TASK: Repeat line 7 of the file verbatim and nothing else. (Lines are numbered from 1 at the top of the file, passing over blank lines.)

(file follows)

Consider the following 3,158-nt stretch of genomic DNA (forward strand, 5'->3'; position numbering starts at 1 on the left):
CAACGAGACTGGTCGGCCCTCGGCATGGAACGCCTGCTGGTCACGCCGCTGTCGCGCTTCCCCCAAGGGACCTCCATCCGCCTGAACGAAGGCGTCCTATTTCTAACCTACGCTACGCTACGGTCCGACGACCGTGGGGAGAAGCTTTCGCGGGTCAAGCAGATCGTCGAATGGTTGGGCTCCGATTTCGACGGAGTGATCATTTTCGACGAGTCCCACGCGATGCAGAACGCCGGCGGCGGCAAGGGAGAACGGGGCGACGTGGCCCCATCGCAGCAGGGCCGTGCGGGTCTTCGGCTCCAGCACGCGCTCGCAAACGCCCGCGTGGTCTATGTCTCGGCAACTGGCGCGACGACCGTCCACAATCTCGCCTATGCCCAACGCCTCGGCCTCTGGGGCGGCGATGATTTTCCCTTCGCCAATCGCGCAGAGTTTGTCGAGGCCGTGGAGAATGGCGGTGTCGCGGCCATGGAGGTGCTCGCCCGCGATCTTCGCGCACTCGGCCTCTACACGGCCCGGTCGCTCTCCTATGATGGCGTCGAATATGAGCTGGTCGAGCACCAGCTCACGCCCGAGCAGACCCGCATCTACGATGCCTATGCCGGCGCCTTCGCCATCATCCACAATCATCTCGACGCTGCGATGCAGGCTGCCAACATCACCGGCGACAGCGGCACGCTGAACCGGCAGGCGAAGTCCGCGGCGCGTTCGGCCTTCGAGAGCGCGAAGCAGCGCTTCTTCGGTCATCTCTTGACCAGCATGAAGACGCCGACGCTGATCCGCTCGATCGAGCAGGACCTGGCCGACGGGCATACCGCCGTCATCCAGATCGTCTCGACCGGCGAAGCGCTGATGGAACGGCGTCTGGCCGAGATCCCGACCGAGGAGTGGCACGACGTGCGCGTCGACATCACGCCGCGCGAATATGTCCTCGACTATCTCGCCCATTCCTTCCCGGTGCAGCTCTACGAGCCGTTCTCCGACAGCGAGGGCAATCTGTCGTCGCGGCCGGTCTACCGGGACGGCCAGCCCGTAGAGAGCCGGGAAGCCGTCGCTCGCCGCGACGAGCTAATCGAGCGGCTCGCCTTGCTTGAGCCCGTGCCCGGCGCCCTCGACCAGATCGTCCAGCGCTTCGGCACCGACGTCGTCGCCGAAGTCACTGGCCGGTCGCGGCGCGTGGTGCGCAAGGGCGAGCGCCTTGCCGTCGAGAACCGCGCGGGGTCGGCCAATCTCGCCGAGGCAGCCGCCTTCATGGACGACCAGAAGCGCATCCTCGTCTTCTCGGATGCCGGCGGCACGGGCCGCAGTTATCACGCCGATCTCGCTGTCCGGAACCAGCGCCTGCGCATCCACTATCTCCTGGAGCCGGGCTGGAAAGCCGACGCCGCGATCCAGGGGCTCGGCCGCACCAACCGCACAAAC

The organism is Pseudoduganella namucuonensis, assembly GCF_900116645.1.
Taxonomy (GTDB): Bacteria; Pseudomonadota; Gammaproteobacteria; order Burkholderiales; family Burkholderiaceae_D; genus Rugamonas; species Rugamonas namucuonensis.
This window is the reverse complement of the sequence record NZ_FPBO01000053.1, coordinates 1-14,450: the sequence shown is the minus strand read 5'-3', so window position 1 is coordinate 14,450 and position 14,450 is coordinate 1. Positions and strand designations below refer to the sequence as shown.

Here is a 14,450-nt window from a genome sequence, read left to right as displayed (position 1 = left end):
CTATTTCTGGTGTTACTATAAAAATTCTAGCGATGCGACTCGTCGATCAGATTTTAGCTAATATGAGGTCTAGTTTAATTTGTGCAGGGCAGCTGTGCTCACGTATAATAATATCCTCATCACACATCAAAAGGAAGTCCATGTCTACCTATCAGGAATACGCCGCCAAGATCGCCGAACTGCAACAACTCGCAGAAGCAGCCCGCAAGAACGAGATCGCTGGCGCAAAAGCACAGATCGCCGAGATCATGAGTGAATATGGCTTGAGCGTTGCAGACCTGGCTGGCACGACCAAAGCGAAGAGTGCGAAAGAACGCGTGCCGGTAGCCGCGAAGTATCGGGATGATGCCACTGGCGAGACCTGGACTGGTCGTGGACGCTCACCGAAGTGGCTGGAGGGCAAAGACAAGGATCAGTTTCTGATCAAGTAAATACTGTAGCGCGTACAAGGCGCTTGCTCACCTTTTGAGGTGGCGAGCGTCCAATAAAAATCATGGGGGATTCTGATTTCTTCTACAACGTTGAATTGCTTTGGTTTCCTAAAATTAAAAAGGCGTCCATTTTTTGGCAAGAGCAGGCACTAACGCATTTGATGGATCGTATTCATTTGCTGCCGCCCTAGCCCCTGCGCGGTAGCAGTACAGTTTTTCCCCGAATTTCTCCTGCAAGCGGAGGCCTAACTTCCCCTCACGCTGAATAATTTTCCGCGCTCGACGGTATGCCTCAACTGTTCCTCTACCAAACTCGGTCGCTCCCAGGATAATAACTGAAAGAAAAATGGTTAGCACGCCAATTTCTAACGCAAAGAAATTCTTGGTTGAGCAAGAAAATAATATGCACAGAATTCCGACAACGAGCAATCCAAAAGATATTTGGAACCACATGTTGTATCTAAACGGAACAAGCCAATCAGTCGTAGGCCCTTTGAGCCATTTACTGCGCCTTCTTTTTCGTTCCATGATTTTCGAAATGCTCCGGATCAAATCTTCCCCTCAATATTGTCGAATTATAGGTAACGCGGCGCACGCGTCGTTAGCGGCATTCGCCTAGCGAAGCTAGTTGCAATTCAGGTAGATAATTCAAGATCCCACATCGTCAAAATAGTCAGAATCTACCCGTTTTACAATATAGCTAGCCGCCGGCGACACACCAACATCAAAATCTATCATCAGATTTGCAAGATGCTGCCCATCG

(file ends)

CTATTTCTGGTGTTACTATAAAAATTCTAGCGATGCGACTCGTCGATCAGATTTTAGCTAATATGAGGTCTAGTTTAATTTGTGCAGGGCAGCTGTGCTCACGTATAATAATATCCTCATCACACATCAAAAGGAAGTCCATGTCTACCTATCAGGAATACGCCGCCAAGATCGCCGAACTGCAACAACTCGCAGAAGCAGCCCGCAAGAACGAGATCGCTGGCGCAAAAGCACAGATCGCCGAGATCATGAGTGAATATGGCTTGAGCGTTGCAGACCTGGCTGGCACGACCAAAGCGAAGAGTGCGAAAGAACGCGTGCCGGTAGCCGCGAAGTATCGGGATGATGCCACTGGCGAGACCTGGACTGGTCGTGGACGCTCACCGAAGTGGCTGGAGGGCAAAGACAAGGATCAGTTTCTGATCAAGTAAATACTGTAGCGCGTACAAGGCGCTTGCTCACCTTTTGAGGTGGCGAGCGTCCAATAAAAATCATGGGGGATTCTGATTTCTTCTACAACGTTGAATTGCTTTGGTTTCCTAAAATTAAAAAGGCGTCCATTTTTTGGCAAGAGCAGGCACTAACGCATTTGATGGATCGTATTCATTTGCTGCCGCCCTAGCCCCTGCGCGGTAGCAGTACAGTTTTTCCCCGAATTTCTCCTGCAAGCGGAGGCCTAACTTCCCCTCACGCTGAATAATTTTCCGCGCTCGACGGTATGCCTCAACTGTTCCTCTACCAAACTCGGTCGCTCCCAGGATAATAACTGAAAGAAAAATGGTTAGCACGCCAATTTCTAACGCAAAGAAATTCTTGGTTGAGCAAGAAAATAATATGCACAGAATTCCGACAACGAGCAATCCAAAAGATATTTGGAACCACATGTTGTATCTAAACGGAACAAGCCAATCAGTCGTAGGCCCTTTGAGCCATTTACTGCGCCTTCTTTTTCGTTCCATGATTTTCGAAATGCTCCGGATCAAATCTTCCCCTCAATATTGTCGAATTATAGGTAACGCGGCGCACGCGTCGTTAGCGGCATTCGCCTAGCGAAGCTAGTTGCAATTCAGGTAGATAATTCAAGATCCCACATCGTCAAAATAGTCAGAATCTACCCGTTTTACAATATAGCTAGCCGCCGGCGACACACCAACATCAAAATCTATCATCAGATTTGCAAGATGCTGCCCATCG